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Anatomy of a Migraine: Steps I Take at Each Phase

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If you’ve never experienced a migraine, you might assume that the pain begins with a headache. But you might be surprised to learn that there are many symptoms of my migraine attacks that start well before the onset of a headache — and that continue long after the initial migraine pain has dissipated.

For me, no two migraine experiences are alike. However, the various stages of my migraine attacks are always clear. Here’s a look at those stages and how I cope.

1. Prodrome

Prodrome occurs between a few hours or even up to a couple days in advance of a migraine attack.

When I am experiencing Prodrome, often days before a migraine hits, I tend to experience light sensitivity, irritability, “fogginess,” slowed thinking, and exhaustion. It’s often impossible to combat these elements of my migraine; however, I try to stay positive, make sure that I am getting enough rest and sleep, and drink enough water.

During the hours prior to migraine onset, the symptoms tend to increase in severity. During this time, I often experience nausea and difficulty thinking and speaking clearly. I will often notify the people that I am with that a migraine is about to start and that I am likely not thinking or acting like my usual self.

2. Aura

Minutes before a new migraine hits, I often experience nausea and difficulty thinking or speaking clearly. Oftentimes, part of my face or the tips of my fingers feel numb.

Another aspect of this phase is the aura. I like to describe my aura as a visual disturbance of kaleidoscope-like colors that have a strobe-like effect. The display of flashing colors often starts as a small spot and within minutes takes over my full field of vision. Fortunately, my visual disturbances have decreased with time and this is now a rare occurrence.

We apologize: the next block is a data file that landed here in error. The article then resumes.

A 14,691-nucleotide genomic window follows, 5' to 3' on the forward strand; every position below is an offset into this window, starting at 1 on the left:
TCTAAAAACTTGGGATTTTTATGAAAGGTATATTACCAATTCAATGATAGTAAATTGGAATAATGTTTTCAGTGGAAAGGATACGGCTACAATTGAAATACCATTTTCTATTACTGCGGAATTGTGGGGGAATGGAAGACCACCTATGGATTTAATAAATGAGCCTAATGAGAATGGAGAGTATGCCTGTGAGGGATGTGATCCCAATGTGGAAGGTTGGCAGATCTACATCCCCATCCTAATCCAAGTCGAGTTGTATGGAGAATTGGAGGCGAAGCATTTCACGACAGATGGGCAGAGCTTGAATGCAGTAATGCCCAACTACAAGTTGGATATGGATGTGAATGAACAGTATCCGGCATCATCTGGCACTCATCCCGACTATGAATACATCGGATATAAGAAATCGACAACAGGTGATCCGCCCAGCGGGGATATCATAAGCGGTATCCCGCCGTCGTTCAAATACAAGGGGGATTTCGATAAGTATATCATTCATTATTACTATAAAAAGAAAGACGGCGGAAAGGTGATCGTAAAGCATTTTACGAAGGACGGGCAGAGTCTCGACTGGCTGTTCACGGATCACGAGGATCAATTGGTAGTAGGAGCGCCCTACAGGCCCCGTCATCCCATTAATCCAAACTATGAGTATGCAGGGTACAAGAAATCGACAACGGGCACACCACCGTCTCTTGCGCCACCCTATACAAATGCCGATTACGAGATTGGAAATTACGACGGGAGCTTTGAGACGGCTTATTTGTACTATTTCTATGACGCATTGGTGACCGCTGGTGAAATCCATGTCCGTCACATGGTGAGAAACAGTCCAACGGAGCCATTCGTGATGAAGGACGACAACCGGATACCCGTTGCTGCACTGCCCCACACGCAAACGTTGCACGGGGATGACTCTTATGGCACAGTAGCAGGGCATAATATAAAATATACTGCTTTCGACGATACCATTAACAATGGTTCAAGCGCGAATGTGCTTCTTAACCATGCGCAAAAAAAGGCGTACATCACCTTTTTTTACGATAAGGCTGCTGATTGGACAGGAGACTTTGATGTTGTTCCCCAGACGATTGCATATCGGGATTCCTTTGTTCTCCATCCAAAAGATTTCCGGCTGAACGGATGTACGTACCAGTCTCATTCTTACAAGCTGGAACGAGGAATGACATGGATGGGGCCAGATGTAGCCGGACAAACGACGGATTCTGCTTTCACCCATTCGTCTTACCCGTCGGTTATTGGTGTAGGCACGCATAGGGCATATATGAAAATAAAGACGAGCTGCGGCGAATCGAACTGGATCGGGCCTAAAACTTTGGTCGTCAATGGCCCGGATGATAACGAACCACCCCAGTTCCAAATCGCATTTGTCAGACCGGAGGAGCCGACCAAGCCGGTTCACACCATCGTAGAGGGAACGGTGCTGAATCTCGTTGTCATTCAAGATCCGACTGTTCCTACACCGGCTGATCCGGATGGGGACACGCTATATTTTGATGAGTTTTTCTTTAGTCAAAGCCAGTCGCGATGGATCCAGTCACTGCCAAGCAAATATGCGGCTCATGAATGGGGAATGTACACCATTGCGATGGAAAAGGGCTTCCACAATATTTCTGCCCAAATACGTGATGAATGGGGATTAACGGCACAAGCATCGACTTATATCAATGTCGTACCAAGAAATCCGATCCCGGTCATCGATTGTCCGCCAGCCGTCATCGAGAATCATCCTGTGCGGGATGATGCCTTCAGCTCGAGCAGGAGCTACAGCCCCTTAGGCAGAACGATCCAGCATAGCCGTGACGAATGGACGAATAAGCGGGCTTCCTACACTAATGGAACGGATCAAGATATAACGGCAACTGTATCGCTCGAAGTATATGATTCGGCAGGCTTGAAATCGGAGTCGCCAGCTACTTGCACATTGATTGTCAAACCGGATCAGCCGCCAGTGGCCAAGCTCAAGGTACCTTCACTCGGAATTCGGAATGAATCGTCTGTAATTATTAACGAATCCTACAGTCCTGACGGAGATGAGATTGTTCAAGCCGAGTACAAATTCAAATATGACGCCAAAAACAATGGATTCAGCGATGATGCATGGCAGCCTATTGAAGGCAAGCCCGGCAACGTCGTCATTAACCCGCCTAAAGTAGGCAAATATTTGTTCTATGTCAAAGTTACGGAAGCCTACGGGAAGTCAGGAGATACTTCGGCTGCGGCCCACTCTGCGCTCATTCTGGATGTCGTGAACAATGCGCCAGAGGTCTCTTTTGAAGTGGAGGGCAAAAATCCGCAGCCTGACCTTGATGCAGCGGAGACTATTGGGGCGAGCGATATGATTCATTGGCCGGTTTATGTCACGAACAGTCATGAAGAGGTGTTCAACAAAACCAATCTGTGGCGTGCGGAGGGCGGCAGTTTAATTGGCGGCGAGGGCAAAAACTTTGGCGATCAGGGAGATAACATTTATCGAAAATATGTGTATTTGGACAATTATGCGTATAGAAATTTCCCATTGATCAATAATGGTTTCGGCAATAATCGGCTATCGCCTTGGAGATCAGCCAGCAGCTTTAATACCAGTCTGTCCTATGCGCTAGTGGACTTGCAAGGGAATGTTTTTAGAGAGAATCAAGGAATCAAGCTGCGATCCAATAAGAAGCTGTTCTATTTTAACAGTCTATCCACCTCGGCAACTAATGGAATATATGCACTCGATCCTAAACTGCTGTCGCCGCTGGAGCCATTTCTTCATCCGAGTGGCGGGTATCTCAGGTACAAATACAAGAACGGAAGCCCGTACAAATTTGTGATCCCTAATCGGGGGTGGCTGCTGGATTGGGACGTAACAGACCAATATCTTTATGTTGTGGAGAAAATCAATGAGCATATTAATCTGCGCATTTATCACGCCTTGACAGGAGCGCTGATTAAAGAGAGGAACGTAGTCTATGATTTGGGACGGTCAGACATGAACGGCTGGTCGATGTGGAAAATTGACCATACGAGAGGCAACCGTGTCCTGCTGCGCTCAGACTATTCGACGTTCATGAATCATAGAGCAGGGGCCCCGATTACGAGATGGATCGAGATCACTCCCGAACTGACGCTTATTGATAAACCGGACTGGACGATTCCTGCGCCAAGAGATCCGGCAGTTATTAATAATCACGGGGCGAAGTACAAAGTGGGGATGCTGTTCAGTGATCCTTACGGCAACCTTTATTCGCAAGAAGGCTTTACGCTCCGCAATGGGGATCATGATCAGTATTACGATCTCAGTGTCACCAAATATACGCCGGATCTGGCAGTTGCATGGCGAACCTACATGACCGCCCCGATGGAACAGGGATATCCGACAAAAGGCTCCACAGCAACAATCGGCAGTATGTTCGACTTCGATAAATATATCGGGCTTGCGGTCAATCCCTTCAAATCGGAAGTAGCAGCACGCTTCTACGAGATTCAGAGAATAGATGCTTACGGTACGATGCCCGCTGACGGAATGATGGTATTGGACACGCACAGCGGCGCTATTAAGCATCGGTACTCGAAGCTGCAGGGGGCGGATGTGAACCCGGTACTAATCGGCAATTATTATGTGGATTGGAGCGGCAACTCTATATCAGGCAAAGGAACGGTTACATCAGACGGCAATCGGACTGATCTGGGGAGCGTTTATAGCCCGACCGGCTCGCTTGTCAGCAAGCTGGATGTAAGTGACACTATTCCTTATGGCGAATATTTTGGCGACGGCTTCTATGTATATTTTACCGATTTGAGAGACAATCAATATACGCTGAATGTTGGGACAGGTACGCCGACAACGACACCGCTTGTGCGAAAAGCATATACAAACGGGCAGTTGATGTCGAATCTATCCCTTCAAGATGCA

When I’m in the aura stage and experiencing intensified symptoms, I try to find a dark place where I can rest for a while. To combat nausea, I drink ginger tea or suck on a ginger chew.

3. Headache

The headache pain itself usually lasts between a couple of hours to a few days for me. During this phase, it feels like I am wearing a weighted blanket, and like my head is too heavy to rest up on my shoulders. I feel a throbbing and stabbing pain in the back of my head (although this placement often moves). I also feel pain all over my face — almost as if it’s bruised. This stage is especially exhausting.

During this time, I tend to focus on coaching myself through the pain and find that affirmations work best. I say things like “You can do this” and “You’ve been through pain like this before and you can do it again.”

I also tend to drink lots of water, even when it feels impossible to lift my head off of the pillow.

4. Postdrome

Postdrome is the phase that follows the migraine attack. It’s a period of time, roughly a couple days, when my migraine pain lingers. The pain feels slightly different from the actual migraine attack, but it is still quite painful. On top of that, I experience serious fatigue, clouded thinking, and depressed mood.

I’m unique in that I have intractable migraine, meaning that I have a migraine that will not go away. So, even after the attack subsides, the pain lingers. I haven’t had a break from my migraine pain in over five and a half years.

During the lingering pain, I try to rest and not push myself too hard. This means that I often need to cancel plans to avoid worsening the pain.

Regardless of whether I am in bed or returning “back to life,” I continue to coach myself through the seemingly ever-lasting pain — it sounds simple, but it helps.

How I cope

I wish that I could always go to a dark room and be in bed during the various phases of my migraine attack, but, unfortunately, that is not my reality. That’s because if I let myself retreat to my bed each time a migraine hits, I would never be able to maintain a job or have any semblance of a life.

As a result, I have had to find ways to deal with the pain and push through as often as possible. The good news is that I have a thorough understanding — and a lot of experience — of the various stages of my migraine attacks and have learned a lot of useful tips over the years to help manage the pain and other symptoms I experience.

I pay attention to my triggers, stay on top of my medications, make sure I’m hydrated and well rested, and find ways to take strategic breaks at work when the pain hits. Living with migraine often means you have to get creative — with your schedule, your lifestyle, and well, just about everything — to find what works best for you in each migraine experience.

For more information on how to manage migraine, reach out to your doctor or healthcare team. 

Article sources:

MIG-US-NP-00134 MAY 2019